UAE resident Raisa Mariam Rajan, the CEO of a facilities management company who moonlights as an artist, was sceptical when an email inviting her to showcase her work at the International Contemporary Art Cannes Biennale (ICACB) reached her inbox.
Held every year alongside Cannes Film Festival, the prestigious ICACB plucks 60 artists from around the world to display their art. This year, the self-taught artist, architect and entrepreneur who grew up in Sharjah was hand-picked.
“Their mail came out of the blue when I was celebrating my Guinness World Record achievement for my painting with sustainable materials last December. I thought it was a spam mail because it was too good to be true … After all, participating at the Art Cannes Biennale is an once-in-a-lifetime opportunity for any artist,” said Raisa in an exclusive interview with Gulf News.
She believes that her earlier art exhibit named ‘Mother’s Aura’ at the UNESCO Heritage site La Pedrera in Barcelona, which shows a child being protected in a mother’s womb along with five elements of nature, might have appealed to the curators choosing artists for this year’s CACB.
Upon realising the authenticity of their invitation, Raisa began working on ‘Reflections’ — her exhibit for Cannes made fully of sustainable materials from her neighbourhood. She was intent on her masterpiece being a resounding nod to the UAE’s Year Of Sustainability.
“The fuchsia material with glasswork is from the discarded material from a random tailoring shop in Sharjah. They had thrown it down and I picked those up and stitched it in such a way that it would look nice on my art work,” said Raisa, who studied in Sharjah Indian School.
Her art exhibit made of sustainable waste materials is a portrait of two women facing each other against a black canvas. Their hair is made from brown rope and their faces are plastered with glass shards and old newspaper cuttings. She also joined hands with a prominent German athletic apparel company to drive home the message of sustainability.
“I wanted my art to reflect the struggle that women have gone through for centuries … Every woman around the world will be able to connect to my artwork — whether you are from Asia, Africa, or from any part of the world,” said Raisa. Each element in her art — be it the ropes that represent shackles that often bind women for centuries — was carefully constructed to chronicle a woman’s struggle to be taken seriously.
- From Dubai to Cannes: Michael Cinco’s fashion reign continues
- From hospital gown to designer wear at Cannes red carpet: Dubai mum and model does it all in a month
- Dubai social media star Farhana Bodi makes a splash at Cannes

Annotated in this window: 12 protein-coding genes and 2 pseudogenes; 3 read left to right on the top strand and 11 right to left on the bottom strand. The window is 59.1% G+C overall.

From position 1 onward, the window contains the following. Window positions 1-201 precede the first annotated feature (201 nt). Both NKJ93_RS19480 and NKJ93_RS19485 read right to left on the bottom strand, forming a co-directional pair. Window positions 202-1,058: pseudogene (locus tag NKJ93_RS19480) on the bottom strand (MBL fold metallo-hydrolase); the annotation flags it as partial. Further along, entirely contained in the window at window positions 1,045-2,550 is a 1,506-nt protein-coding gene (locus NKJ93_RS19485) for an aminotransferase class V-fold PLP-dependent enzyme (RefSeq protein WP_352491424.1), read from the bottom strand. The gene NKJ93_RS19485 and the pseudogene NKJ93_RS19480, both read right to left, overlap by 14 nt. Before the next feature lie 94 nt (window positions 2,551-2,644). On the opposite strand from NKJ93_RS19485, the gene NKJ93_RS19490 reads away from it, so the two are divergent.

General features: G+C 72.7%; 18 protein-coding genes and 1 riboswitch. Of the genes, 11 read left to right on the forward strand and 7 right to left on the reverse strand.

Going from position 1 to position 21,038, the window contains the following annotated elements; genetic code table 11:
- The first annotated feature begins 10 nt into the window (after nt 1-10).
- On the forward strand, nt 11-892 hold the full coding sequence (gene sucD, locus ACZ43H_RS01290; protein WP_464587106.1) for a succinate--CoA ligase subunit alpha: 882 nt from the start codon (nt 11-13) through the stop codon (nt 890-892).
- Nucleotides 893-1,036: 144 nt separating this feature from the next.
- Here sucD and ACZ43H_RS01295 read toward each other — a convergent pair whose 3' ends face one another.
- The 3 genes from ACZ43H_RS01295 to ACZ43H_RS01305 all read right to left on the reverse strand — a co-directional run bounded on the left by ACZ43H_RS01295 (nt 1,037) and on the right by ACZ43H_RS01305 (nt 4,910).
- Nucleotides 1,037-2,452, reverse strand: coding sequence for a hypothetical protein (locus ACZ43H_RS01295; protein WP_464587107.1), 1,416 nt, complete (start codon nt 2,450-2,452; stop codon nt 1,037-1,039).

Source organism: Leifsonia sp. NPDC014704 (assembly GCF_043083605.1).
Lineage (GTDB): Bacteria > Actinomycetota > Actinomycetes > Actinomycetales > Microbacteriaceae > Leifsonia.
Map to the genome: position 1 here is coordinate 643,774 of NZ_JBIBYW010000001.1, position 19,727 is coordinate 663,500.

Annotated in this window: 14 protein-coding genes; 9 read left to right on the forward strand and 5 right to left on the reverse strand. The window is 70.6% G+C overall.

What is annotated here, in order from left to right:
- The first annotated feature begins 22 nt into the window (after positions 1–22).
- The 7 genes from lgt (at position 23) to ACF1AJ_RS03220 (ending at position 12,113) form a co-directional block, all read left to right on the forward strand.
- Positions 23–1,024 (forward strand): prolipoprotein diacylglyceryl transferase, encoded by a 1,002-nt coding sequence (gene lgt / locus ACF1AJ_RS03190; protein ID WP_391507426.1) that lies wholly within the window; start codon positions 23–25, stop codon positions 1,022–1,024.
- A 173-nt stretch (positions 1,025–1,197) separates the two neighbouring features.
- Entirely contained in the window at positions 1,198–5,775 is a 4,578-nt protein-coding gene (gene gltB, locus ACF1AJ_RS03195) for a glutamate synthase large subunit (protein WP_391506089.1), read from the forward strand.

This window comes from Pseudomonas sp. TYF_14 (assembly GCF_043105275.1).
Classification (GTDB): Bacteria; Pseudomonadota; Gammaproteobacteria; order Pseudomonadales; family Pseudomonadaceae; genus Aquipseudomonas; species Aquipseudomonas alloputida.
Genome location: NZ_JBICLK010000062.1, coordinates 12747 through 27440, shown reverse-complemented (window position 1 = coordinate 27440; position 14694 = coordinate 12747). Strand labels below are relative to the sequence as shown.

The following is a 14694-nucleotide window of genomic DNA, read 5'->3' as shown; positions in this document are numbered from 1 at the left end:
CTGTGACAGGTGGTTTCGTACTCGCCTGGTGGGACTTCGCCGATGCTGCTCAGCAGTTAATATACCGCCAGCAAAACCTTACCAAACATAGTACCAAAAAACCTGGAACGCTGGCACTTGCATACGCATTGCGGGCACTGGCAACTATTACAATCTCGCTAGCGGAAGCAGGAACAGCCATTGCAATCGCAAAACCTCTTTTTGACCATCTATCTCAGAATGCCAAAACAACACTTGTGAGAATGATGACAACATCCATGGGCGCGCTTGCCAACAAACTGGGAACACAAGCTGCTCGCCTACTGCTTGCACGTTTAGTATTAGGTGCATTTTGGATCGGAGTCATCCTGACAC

- Bollywood stars Deepika Padukone, Aishwarya Rai and Hollywood greats Kate Winslet, Martin Scorsese headed to Cannes festival
True to her belief, Raisa told us from Cannes after her exhibit that several women came up to her during the Biennale appreciating the symbolism behind her painting. The mother of two was kicked that her art that carried an important message on women empowerment appealed to guests from around the world. She channelled characters from the iconic feminist novelist Virginia Woolf and “phoenix rising from the ashes” imagery to drive home her points.
“The pieces of newspaper clippings contains items on women’s struggle … I burnt those articles and stuck it together to create a collage. In one of those pieces, an article prophesying that women will be equal to men by 2023 is also included. But we are nowhere near that equal scenario prediction,” said Raisa.
Her own struggles as an entrepreneur where she had to fight to be heard in an industry dominated by men gave her the much-need perspective. She may have inherited her father's company to run, but her fight to remain relevant in a leadership role wasn't always easy.
The UAE and Dubai Culture authorities have supported and encouraged an artist like me by providing a great platform for us.
“But my mother, father, and my husband have always been a big pillar of strength for me. They have always pushed me to fight and stand up for what I believe in. It’s tough for a woman to prove herself in any space,” said Raisa.
While her parents were her grounding force, like most Asian guardians they wanted their child to dabble in arts, only after arming themselves with a degree that could fetch them a job at a marketplace.
“When you have a sister who’s a lawyer and a brother who’s a doctor, your parents won’t be keen about you taking a brush and walking around town. So I studied architecture because it involved drawing and painting … Art is something that heals me, while business is where I earn,” said Raisa.
She describes herself as an owl who can paint the night away, while waking up the next day to run a company.
“My art is what soothes my soul,” she added.